“You hem me in behind and before,” wrote David. “Such knowledge is too wonderful for me,” (vv. 5–6). May we closely follow our Savior to higher ground!
Nancy Gustafson, a retired opera singer, was devastated when she visited her mother and saw her decline from dementia. Her mom no longer recognized her and barely spoke. After several monthly visits, Nancy had an idea. She started singing Christmas carols. Her mother’s eyes lit up at the musical sounds, and she began singing too—for twenty minutes! Then Nancy’s mom laughed, joking they were “The Gustafson Family Singers!” The dramatic turnaround suggested the power of music, as some therapists conclude, to evoke lost memories. Singing “old favorites” has also been shown to boost mood, reduce falls, lessen visits to the emergency room, and decrease the need for sedative drugs.
More research is underway on a music-memory link. Yet as the Bible reveals, the joy that comes from singing is a gift from God—and it’s real. “How good it is to sing praises to our God; how pleasant and fitting to praise him!” (Psalm 147:1).
Throughout the Scriptures, in fact, God’s people are urged to lift their voices in songs of praise to Him. “Sing to the
At the phone store, the young pastor steeled himself for bad news. His smart phone, accidentally dropped during our Bible class, was a total loss, right? Actually, no. The store clerk recovered all of the pastor’s data, including his Bible videos and photos. She also recovered “every photo I’d ever deleted,” he said. The store also “replaced my broken phone with a brand new phone.” As he said, “I recovered all I had lost and more.”
David once led his own recovery mission after an attack by the vicious Amalekites. Spurned by Philistine rulers, David and his army discovered the Amalekites had raided and burned down their town of Ziklag—taking captive “the women and everyone else in it,” including all their wives and children (1 Samuel 30:2). “So David and his men wept aloud until they had no strength left to weep” (v. 4). The soldiers were so bitter with their leader David that they talked of stoning him (v. 6).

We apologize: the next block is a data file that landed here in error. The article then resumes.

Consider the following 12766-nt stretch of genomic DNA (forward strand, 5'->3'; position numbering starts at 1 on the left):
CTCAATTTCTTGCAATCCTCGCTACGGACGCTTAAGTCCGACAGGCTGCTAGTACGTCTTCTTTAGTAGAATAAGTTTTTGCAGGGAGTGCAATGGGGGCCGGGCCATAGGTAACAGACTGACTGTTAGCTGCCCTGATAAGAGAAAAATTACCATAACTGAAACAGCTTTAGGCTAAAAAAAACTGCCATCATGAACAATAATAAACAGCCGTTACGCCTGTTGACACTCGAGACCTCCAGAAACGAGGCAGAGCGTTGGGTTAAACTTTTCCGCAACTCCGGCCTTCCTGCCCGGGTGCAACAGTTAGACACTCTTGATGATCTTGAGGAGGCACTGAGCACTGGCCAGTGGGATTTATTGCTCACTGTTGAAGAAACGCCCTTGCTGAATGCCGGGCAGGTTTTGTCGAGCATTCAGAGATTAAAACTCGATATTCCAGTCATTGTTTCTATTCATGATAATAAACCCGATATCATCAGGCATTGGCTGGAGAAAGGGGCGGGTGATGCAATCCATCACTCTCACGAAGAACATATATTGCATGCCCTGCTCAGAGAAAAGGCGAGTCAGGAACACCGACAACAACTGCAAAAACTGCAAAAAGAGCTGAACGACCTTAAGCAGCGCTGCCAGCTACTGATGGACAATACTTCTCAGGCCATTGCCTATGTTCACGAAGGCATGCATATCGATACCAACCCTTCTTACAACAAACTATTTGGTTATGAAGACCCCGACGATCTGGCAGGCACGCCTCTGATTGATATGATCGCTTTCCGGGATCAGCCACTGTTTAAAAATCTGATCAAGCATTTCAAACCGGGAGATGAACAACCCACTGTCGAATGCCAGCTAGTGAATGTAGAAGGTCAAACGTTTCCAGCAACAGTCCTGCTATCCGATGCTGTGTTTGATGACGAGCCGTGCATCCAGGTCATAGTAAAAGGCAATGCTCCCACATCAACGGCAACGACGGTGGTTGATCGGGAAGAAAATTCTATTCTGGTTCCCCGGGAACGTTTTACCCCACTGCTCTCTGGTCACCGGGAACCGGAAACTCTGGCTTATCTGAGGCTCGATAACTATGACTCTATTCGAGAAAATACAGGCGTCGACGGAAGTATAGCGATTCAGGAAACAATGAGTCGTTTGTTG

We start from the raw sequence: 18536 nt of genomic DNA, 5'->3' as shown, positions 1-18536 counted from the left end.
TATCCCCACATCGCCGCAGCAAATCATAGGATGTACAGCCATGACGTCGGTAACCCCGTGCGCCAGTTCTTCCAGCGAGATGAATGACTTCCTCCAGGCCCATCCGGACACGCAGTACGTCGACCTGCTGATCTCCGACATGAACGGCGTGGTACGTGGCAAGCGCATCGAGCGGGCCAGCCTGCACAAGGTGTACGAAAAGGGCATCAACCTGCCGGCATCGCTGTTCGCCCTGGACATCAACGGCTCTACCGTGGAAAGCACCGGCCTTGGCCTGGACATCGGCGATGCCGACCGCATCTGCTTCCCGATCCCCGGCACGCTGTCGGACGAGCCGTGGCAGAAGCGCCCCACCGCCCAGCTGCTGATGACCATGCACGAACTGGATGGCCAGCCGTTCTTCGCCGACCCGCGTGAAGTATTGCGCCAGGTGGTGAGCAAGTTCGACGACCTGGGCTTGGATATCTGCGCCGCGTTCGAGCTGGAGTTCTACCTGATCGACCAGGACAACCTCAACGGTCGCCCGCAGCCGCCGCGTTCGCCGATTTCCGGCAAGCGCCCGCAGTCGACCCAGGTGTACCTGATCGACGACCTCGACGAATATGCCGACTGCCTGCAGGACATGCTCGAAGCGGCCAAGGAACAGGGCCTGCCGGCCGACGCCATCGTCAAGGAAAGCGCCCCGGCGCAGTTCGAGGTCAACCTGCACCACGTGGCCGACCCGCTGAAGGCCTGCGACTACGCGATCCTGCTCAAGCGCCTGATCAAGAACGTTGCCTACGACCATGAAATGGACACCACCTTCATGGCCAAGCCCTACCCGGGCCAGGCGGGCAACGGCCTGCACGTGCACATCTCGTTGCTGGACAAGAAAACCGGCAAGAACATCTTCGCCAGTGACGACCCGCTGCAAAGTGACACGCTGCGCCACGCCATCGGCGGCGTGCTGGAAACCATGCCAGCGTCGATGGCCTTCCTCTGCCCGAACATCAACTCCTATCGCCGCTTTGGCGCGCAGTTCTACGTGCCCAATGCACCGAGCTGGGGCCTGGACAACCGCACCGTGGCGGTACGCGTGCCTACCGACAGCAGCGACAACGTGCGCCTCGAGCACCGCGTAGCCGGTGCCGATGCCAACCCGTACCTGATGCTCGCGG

But David “found strength in the
Twenty long years passed before British journalist John McCarthy—a five-year hostage during Lebanon’s grueling civil war—met the man who negotiated his release. When McCarthy finally met U.N. envoy Giandomenico Picco, McCarthy simply said, “Thank you for my freedom!” His heartfelt words carried great weight because Picco had risked his own life during dangerous negotiations to secure freedom for McCarthy and others.
We as believers can relate to such hard-won freedom. Jesus gave up His life—enduring death on a Roman cross—to secure spiritual freedom for all people, including each of us. Now as His followers, b we know “it is for freedom that Christ has set us free,” the apostle Paul boldly declared (Galatians 5:1).
The gospel of John also teaches of freedom in Christ, noting, “If the Son sets you free, you will be free indeed” (John 8:36).
But free in what ways? In Christ, we experience freedom not only from sin and its hold on us but also from guilt, shame, worry, Satan’s lies, superstitions, false teaching, and eternal death. No longer hostages, we have freedom to show love to enemies, walk in kindness, live with hope, and love our neighbors. As we follow the Holy Spirit’s leading, we can forgive as we have been forgiven.
For all of this, let us thank God today. Then let us love so others will know the power of His freedom too.
The winter night was cold when someone threw a large stone through a Jewish child’s bedroom window. A star of David had been displayed in the window, along with a menorah to celebrate Hanukkah, the Jewish Festival of Lights. In the child’s town of Billings, Montana, thousands of people—many of them believers in Jesus—responded to the hateful act with compassion. Choosing to identify with the hurt and fear of their Jewish neighbors, they pasted pictures of menorahs in their own windows.
As believers in Jesus, we too receive great compassion. Our Savior humbled Himself to live among us (John 1:14), identifying with us. He, “being in very nature God . . . made himself nothing by taking the very nature of a servant” on our behalf (Philippians 2:6–7). Then, feeling as we feel and weeping as we weep, He died on a cross, sacrificing His live to save ours.
Nothing we struggle with is beyond our Savior’s concern. If someone “throws rocks” at our lives, He comforts us. If life brings disappointments, He walks with us through despair. “Though the